When I was an administrator, my favorite day of the year was always the first day of kindergarten. It typically fell two days before the start of the other students' school year. In preparation for the first day of kindergarten, teachers would send home surveys to each kinder parent requesting important information about their children. Thus, armed with pages of information about each child and a recent photo, our kinder teachers were ready to woo their tiny new students and ease the fears of their anxious parents. When walking the halls of the kinder wing on that first day, it was commonplace to hear things like:
- You must be Marisol!
- Eve’s desk is the one with the picture of the bunny on it because she likes bunnies.
- Mr. Williams, here’s a list of the gluten-free snacks we’ll be serving in our classroom this year to accommodate Max’s gluten intolerance.
With big smiles, big backpacks and big sighs of relief, our kinder students and their parents embarked upon their unforgettable journey through school.
Now that this year's first day of school is just behind us or fast approaching, I think we can agree that arming teachers with information about their students before the year begins allows them to create meaningful and safe experiences for their kids. Sadly, however, many teachers and administrators don’t receive critical information about the English Learners who transfer from other districts or from other schools within the district until well after the start of the year.
One district shares how they were able to simplify receiving transfer student records using Ellevation.
In Sequoia Union High School District, Isabel Cervantes-Falk, English Learner and Special Programs Director, explains, “We have eight feeder districts. Because we are all separate districts with separate systems, they can’t directly transfer their student information into our student information system.”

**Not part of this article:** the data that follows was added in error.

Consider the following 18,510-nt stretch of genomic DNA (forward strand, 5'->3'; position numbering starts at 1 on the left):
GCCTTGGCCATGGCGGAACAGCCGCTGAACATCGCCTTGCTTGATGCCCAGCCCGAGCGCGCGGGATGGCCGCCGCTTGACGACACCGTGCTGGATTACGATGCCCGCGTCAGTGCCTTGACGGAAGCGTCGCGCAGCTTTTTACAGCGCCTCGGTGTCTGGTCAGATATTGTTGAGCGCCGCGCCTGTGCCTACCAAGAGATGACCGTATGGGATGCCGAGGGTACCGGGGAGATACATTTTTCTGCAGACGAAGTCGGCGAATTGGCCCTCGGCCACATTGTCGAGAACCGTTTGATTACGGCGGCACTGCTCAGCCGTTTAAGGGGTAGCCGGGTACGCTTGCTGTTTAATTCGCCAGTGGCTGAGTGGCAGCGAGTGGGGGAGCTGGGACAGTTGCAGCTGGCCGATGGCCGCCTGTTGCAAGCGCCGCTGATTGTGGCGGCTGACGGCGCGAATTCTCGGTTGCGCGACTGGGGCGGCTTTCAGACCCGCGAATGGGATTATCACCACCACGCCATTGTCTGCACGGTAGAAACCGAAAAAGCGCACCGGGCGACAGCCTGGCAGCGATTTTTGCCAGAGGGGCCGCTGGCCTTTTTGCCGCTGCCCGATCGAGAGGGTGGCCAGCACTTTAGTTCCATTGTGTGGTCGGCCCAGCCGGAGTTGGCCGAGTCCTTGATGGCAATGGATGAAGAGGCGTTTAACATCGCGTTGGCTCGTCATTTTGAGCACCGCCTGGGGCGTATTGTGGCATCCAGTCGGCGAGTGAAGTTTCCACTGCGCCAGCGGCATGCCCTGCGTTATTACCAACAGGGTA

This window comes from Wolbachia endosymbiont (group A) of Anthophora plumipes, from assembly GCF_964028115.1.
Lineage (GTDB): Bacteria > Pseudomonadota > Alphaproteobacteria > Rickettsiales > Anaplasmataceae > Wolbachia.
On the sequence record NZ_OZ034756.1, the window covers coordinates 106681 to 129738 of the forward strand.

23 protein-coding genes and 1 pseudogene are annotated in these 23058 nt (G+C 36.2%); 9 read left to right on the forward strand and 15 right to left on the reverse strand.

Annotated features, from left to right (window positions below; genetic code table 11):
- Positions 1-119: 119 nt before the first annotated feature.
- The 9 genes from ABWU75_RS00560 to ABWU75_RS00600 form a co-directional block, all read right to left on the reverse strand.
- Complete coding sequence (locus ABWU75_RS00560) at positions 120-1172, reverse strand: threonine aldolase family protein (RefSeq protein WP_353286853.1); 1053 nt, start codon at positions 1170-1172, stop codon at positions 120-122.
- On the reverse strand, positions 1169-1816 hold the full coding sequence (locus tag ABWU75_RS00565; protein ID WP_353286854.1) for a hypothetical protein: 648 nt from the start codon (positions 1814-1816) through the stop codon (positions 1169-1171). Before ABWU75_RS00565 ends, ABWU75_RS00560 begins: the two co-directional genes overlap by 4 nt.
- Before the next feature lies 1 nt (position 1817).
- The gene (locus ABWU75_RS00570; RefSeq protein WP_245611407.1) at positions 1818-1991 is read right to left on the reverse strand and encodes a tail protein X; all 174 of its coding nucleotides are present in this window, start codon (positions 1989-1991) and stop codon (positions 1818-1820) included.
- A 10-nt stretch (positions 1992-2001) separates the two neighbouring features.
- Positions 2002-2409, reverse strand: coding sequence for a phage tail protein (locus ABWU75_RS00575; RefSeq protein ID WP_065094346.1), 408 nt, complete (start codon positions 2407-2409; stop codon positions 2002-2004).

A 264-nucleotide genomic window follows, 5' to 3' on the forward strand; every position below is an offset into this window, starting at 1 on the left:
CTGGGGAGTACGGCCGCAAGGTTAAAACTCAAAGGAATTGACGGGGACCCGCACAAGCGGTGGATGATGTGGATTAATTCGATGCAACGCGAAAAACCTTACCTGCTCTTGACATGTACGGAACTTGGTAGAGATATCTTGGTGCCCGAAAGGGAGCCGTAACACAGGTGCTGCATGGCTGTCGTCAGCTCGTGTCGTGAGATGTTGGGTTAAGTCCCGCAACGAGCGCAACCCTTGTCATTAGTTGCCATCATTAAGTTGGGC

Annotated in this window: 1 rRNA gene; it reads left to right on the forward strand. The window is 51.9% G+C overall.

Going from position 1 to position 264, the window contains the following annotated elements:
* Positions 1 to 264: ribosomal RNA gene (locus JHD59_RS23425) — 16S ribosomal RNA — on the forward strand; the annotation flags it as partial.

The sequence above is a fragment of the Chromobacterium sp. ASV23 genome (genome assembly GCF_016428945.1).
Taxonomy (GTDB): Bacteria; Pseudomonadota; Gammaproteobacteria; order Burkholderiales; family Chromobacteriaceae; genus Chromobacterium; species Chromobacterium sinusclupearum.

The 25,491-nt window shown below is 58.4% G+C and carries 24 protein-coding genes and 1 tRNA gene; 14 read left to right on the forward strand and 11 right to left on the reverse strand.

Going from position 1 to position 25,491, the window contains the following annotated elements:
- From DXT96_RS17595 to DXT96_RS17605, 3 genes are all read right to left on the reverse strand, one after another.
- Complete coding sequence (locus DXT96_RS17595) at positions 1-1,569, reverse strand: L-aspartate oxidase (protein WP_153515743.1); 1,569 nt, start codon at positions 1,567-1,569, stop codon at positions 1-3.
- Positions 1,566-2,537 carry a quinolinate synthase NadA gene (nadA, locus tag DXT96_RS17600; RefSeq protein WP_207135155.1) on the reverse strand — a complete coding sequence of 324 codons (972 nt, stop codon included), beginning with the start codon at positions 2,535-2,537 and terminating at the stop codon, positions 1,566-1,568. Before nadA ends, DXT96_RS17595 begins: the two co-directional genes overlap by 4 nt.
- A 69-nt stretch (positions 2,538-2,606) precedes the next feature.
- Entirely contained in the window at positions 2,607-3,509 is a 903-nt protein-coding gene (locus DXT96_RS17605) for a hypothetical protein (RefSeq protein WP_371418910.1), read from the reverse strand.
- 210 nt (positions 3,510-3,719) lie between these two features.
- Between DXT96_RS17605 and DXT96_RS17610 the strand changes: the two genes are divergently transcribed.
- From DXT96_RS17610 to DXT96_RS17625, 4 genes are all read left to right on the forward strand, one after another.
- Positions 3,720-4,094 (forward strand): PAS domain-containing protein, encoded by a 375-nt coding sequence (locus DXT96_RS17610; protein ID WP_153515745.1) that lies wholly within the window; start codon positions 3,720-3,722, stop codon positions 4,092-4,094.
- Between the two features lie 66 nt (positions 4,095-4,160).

She goes on to say that because of this, Sequoia has encountered massive data challenges.
“When we compared the information that parents reported through online registration, the information in CALPADS, and the information that we eventually received from the feeder districts, we had over 650 English Learners with data discrepancies. It was a nightmare!”
As you can imagine, these data discrepancies impacted student services, and language screening. In order to get things back on track, Isabel needed to implement a number of new and smart initiatives.
First, she pulled a team together to clean up the data. They reached out to feeder districts to gather more information about which students had been reclassified in the spring and collected each English Learner’s program entry date.
For each EL, the team also went through cumulative folders looking for the original home language surveys or any documentation that indicated the language spoken at home- the primary language- to compare it with what the parent had most recently indicated through the high school's online registration.
Next, the district applied for and received a Tri-District Collaboration Grant. The grant allows the high school district to create opportunities for close collaboration with the two largest feeder districts around a number of drivers impacting student achievement. One key component the grant addresses is data sharing.
Isabel reflects, “Even though the grant only includes two feeder districts, the data sharing piece was so critical that we invited all of our feeder districts to a meeting to share ideas about how we could do a better job at it.”
As an extension of this effort to think outside of the box, the districts now plan to share key data about English Learners three times a year.
Lastly, Isabel decided to partner with Ellevation.
“When it comes to EL information, we need data immediately! I love that Ellevation will allow me to click a button and that I will be able to see everything right there. I will be able to see the basics like what data errors exist and the big stuff like why the student wasn’t reclassified.”
Ellevation also enables any of Sequoia’s feeder districts that use Ellevation as well to securely transfer complete online records to the high school. Those records include but aren’t limited to: basic demographic information, score history, service history, and even copies of writing samples and registration documents.
“Ellevation will give us everything we need to implement focused and direct interventions for students and to make decisions about what services each student needs,” Isabel says.
Students won’t ever have another day exactly like their first day of kindergarten. And as rosters grow, every teacher can’t memorize a handful of facts about each child before the first day of school. However, when more districts implement smart people systems and high-quality online tools like Ellevation, educators can ensure that every child in every district will receive a custom educational experience designed to meet their unique needs.
Whether you're welcoming a kindergarten to their school career or a transfer student into your EL program, we have tried and true strategies that will make the process smooth for everyone involved. Click below to download!